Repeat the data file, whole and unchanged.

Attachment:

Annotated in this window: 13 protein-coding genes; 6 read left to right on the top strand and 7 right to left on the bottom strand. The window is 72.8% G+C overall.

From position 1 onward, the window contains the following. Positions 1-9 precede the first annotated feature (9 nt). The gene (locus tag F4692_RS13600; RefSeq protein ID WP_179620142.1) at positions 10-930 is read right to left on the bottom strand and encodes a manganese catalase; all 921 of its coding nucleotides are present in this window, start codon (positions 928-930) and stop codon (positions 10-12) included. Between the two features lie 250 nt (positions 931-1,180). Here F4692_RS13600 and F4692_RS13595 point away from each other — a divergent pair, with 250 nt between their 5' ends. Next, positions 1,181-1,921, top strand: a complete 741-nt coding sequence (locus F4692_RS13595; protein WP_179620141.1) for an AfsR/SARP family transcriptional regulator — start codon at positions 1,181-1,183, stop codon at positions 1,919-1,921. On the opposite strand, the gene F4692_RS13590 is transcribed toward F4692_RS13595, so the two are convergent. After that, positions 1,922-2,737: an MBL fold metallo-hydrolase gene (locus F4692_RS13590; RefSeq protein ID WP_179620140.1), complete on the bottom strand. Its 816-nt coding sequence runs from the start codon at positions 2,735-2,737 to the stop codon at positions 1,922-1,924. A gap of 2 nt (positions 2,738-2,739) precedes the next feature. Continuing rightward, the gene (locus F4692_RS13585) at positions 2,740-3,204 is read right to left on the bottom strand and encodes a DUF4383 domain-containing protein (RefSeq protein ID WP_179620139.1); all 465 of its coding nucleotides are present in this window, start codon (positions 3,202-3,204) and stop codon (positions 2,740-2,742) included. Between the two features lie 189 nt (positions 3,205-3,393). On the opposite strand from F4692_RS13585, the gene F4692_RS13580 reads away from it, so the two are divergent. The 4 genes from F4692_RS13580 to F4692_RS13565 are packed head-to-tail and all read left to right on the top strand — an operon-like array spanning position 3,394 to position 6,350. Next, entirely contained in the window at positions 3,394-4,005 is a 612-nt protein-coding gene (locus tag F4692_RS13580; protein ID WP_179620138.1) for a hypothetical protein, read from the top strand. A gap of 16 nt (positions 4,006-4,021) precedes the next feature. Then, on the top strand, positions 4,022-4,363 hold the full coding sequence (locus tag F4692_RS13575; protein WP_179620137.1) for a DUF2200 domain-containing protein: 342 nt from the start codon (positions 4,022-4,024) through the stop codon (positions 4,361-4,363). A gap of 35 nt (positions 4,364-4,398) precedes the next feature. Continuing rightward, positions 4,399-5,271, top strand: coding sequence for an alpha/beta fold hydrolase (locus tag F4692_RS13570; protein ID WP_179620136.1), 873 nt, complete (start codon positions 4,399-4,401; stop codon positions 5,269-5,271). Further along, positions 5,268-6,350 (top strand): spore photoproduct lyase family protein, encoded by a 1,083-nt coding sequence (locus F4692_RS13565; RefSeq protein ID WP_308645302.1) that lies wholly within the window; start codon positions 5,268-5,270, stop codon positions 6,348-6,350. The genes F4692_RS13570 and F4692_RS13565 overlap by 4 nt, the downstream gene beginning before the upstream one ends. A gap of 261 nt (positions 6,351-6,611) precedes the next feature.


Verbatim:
Annotated in this window: 13 protein-coding genes; 6 read left to right on the top strand and 7 right to left on the bottom strand. The window is 72.8% G+C overall.

From position 1 onward, the window contains the following. Positions 1-9 precede the first annotated feature (9 nt). The gene (locus tag F4692_RS13600; RefSeq protein ID WP_179620142.1) at positions 10-930 is read right to left on the bottom strand and encodes a manganese catalase; all 921 of its coding nucleotides are present in this window, start codon (positions 928-930) and stop codon (positions 10-12) included. Between the two features lie 250 nt (positions 931-1,180). Here F4692_RS13600 and F4692_RS13595 point away from each other — a divergent pair, with 250 nt between their 5' ends. Next, positions 1,181-1,921, top strand: a complete 741-nt coding sequence (locus F4692_RS13595; protein WP_179620141.1) for an AfsR/SARP family transcriptional regulator — start codon at positions 1,181-1,183, stop codon at positions 1,919-1,921. On the opposite strand, the gene F4692_RS13590 is transcribed toward F4692_RS13595, so the two are convergent. After that, positions 1,922-2,737: an MBL fold metallo-hydrolase gene (locus F4692_RS13590; RefSeq protein ID WP_179620140.1), complete on the bottom strand. Its 816-nt coding sequence runs from the start codon at positions 2,735-2,737 to the stop codon at positions 1,922-1,924. A gap of 2 nt (positions 2,738-2,739) precedes the next feature. Continuing rightward, the gene (locus F4692_RS13585) at positions 2,740-3,204 is read right to left on the bottom strand and encodes a DUF4383 domain-containing protein (RefSeq protein ID WP_179620139.1); all 465 of its coding nucleotides are present in this window, start codon (positions 3,202-3,204) and stop codon (positions 2,740-2,742) included. Between the two features lie 189 nt (positions 3,205-3,393). On the opposite strand from F4692_RS13585, the gene F4692_RS13580 reads away from it, so the two are divergent. The 4 genes from F4692_RS13580 to F4692_RS13565 are packed head-to-tail and all read left to right on the top strand — an operon-like array spanning position 3,394 to position 6,350. Next, entirely contained in the window at positions 3,394-4,005 is a 612-nt protein-coding gene (locus tag F4692_RS13580; protein ID WP_179620138.1) for a hypothetical protein, read from the top strand. A gap of 16 nt (positions 4,006-4,021) precedes the next feature. Then, on the top strand, positions 4,022-4,363 hold the full coding sequence (locus tag F4692_RS13575; protein WP_179620137.1) for a DUF2200 domain-containing protein: 342 nt from the start codon (positions 4,022-4,024) through the stop codon (positions 4,361-4,363). A gap of 35 nt (positions 4,364-4,398) precedes the next feature. Continuing rightward, positions 4,399-5,271, top strand: coding sequence for an alpha/beta fold hydrolase (locus tag F4692_RS13570; protein ID WP_179620136.1), 873 nt, complete (start codon positions 4,399-4,401; stop codon positions 5,269-5,271). Further along, positions 5,268-6,350 (top strand): spore photoproduct lyase family protein, encoded by a 1,083-nt coding sequence (locus F4692_RS13565; RefSeq protein ID WP_308645302.1) that lies wholly within the window; start codon positions 5,268-5,270, stop codon positions 6,348-6,350. The genes F4692_RS13570 and F4692_RS13565 overlap by 4 nt, the downstream gene beginning before the upstream one ends. A gap of 261 nt (positions 6,351-6,611) precedes the next feature.